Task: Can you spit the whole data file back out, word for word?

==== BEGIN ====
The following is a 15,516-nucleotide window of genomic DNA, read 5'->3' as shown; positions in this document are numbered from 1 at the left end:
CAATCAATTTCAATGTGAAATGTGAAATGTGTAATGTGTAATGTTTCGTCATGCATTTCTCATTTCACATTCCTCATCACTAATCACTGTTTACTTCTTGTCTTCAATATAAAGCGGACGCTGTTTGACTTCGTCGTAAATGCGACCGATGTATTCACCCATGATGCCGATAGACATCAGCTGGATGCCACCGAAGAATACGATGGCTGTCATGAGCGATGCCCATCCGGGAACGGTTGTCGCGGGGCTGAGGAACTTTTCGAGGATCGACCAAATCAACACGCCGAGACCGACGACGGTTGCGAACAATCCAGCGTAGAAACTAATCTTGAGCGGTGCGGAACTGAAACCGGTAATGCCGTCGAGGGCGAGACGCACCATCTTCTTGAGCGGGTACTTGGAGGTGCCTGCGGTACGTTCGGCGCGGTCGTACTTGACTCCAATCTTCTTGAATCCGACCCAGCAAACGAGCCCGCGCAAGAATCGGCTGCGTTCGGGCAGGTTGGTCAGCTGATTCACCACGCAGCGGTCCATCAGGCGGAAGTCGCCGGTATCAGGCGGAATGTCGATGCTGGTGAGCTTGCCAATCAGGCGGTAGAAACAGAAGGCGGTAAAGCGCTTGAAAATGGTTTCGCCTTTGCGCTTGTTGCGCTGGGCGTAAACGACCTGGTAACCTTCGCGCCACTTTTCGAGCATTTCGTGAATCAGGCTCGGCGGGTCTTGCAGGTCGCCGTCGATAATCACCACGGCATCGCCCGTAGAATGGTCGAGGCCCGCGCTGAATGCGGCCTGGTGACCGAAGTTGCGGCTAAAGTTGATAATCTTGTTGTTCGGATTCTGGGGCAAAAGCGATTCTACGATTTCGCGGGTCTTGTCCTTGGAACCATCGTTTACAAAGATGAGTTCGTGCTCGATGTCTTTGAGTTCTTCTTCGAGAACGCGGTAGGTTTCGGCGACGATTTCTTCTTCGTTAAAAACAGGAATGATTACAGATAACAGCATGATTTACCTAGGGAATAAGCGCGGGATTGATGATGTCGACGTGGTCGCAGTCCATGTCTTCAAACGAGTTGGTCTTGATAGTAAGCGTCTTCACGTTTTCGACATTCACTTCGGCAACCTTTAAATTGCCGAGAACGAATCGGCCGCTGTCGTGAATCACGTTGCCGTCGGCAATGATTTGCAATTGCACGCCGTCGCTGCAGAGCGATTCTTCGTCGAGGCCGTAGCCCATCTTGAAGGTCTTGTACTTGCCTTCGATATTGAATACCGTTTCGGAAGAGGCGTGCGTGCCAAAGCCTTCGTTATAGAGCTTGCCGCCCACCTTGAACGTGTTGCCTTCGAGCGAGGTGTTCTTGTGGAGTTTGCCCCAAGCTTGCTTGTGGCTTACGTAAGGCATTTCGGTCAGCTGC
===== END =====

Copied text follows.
The following is a 15,516-nucleotide window of genomic DNA, read 5'->3' as shown; positions in this document are numbered from 1 at the left end:
CAATCAATTTCAATGTGAAATGTGAAATGTGTAATGTGTAATGTTTCGTCATGCATTTCTCATTTCACATTCCTCATCACTAATCACTGTTTACTTCTTGTCTTCAATATAAAGCGGACGCTGTTTGACTTCGTCGTAAATGCGACCGATGTATTCACCCATGATGCCGATAGACATCAGCTGGATGCCACCGAAGAATACGATGGCTGTCATGAGCGATGCCCATCCGGGAACGGTTGTCGCGGGGCTGAGGAACTTTTCGAGGATCGACCAAATCAACACGCCGAGACCGACGACGGTTGCGAACAATCCAGCGTAGAAACTAATCTTGAGCGGTGCGGAACTGAAACCGGTAATGCCGTCGAGGGCGAGACGCACCATCTTCTTGAGCGGGTACTTGGAGGTGCCTGCGGTACGTTCGGCGCGGTCGTACTTGACTCCAATCTTCTTGAATCCGACCCAGCAAACGAGCCCGCGCAAGAATCGGCTGCGTTCGGGCAGGTTGGTCAGCTGATTCACCACGCAGCGGTCCATCAGGCGGAAGTCGCCGGTATCAGGCGGAATGTCGATGCTGGTGAGCTTGCCAATCAGGCGGTAGAAACAGAAGGCGGTAAAGCGCTTGAAAATGGTTTCGCCTTTGCGCTTGTTGCGCTGGGCGTAAACGACCTGGTAACCTTCGCGCCACTTTTCGAGCATTTCGTGAATCAGGCTCGGCGGGTCTTGCAGGTCGCCGTCGATAATCACCACGGCATCGCCCGTAGAATGGTCGAGGCCCGCGCTGAATGCGGCCTGGTGACCGAAGTTGCGGCTAAAGTTGATAATCTTGTTGTTCGGATTCTGGGGCAAAAGCGATTCTACGATTTCGCGGGTCTTGTCCTTGGAACCATCGTTTACAAAGATGAGTTCGTGCTCGATGTCTTTGAGTTCTTCTTCGAGAACGCGGTAGGTTTCGGCGACGATTTCTTCTTCGTTAAAAACAGGAATGATTACAGATAACAGCATGATTTACCTAGGGAATAAGCGCGGGATTGATGATGTCGACGTGGTCGCAGTCCATGTCTTCAAACGAGTTGGTCTTGATAGTAAGCGTCTTCACGTTTTCGACATTCACTTCGGCAACCTTTAAATTGCCGAGAACGAATCGGCCGCTGTCGTGAATCACGTTGCCGTCGGCAATGATTTGCAATTGCACGCCGTCGCTGCAGAGCGATTCTTCGTCGAGGCCGTAGCCCATCTTGAAGGTCTTGTACTTGCCTTCGATATTGAATACCGTTTCGGAAGAGGCGTGCGTGCCAAAGCCTTCGTTATAGAGCTTGCCGCCCACCTTGAACGTGTTGCCTTCGAGCGAGGTGTTCTTGTGGAGTTTGCCCCAAGCTTGCTTGTGGCTTACGTAAGGCATTTCGGTCAGCTGC